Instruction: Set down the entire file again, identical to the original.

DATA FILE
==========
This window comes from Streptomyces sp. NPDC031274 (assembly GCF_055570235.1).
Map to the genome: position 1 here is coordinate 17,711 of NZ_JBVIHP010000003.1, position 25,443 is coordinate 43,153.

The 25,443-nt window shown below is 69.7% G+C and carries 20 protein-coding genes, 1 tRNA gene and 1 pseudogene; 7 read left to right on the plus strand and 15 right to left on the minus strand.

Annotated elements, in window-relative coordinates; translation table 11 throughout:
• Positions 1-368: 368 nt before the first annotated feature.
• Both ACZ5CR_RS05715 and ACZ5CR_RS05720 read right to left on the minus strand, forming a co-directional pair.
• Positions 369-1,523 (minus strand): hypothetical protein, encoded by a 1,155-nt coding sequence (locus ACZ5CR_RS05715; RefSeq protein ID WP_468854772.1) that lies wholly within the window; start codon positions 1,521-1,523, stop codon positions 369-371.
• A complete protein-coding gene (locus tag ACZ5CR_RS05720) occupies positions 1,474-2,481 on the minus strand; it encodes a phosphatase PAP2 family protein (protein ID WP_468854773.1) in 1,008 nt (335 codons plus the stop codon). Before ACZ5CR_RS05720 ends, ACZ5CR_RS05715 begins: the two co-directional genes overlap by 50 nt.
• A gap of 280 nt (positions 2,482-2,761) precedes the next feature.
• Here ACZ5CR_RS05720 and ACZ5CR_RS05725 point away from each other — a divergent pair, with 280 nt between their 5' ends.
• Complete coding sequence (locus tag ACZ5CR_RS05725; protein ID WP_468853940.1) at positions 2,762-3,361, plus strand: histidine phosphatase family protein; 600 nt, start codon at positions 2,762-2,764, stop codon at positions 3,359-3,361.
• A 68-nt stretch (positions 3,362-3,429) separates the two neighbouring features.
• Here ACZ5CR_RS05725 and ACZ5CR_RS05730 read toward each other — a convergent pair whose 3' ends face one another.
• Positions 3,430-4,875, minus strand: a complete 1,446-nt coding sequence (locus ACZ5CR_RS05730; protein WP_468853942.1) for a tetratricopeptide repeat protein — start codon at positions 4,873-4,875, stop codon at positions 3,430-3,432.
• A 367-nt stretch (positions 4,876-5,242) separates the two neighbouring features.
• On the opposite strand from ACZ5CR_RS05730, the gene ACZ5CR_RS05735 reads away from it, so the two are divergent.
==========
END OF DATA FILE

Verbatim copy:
This window comes from Streptomyces sp. NPDC031274 (assembly GCF_055570235.1).
Map to the genome: position 1 here is coordinate 17,711 of NZ_JBVIHP010000003.1, position 25,443 is coordinate 43,153.

The 25,443-nt window shown below is 69.7% G+C and carries 20 protein-coding genes, 1 tRNA gene and 1 pseudogene; 7 read left to right on the plus strand and 15 right to left on the minus strand.

Annotated elements, in window-relative coordinates; translation table 11 throughout:
• Positions 1-368: 368 nt before the first annotated feature.
• Both ACZ5CR_RS05715 and ACZ5CR_RS05720 read right to left on the minus strand, forming a co-directional pair.
• Positions 369-1,523 (minus strand): hypothetical protein, encoded by a 1,155-nt coding sequence (locus ACZ5CR_RS05715; RefSeq protein ID WP_468854772.1) that lies wholly within the window; start codon positions 1,521-1,523, stop codon positions 369-371.
• A complete protein-coding gene (locus tag ACZ5CR_RS05720) occupies positions 1,474-2,481 on the minus strand; it encodes a phosphatase PAP2 family protein (protein ID WP_468854773.1) in 1,008 nt (335 codons plus the stop codon). Before ACZ5CR_RS05720 ends, ACZ5CR_RS05715 begins: the two co-directional genes overlap by 50 nt.
• A gap of 280 nt (positions 2,482-2,761) precedes the next feature.
• Here ACZ5CR_RS05720 and ACZ5CR_RS05725 point away from each other — a divergent pair, with 280 nt between their 5' ends.
• Complete coding sequence (locus tag ACZ5CR_RS05725; protein ID WP_468853940.1) at positions 2,762-3,361, plus strand: histidine phosphatase family protein; 600 nt, start codon at positions 2,762-2,764, stop codon at positions 3,359-3,361.
• A 68-nt stretch (positions 3,362-3,429) separates the two neighbouring features.
• Here ACZ5CR_RS05725 and ACZ5CR_RS05730 read toward each other — a convergent pair whose 3' ends face one another.
• Positions 3,430-4,875, minus strand: a complete 1,446-nt coding sequence (locus ACZ5CR_RS05730; protein WP_468853942.1) for a tetratricopeptide repeat protein — start codon at positions 4,873-4,875, stop codon at positions 3,430-3,432.
• A 367-nt stretch (positions 4,876-5,242) separates the two neighbouring features.
• On the opposite strand from ACZ5CR_RS05730, the gene ACZ5CR_RS05735 reads away from it, so the two are divergent.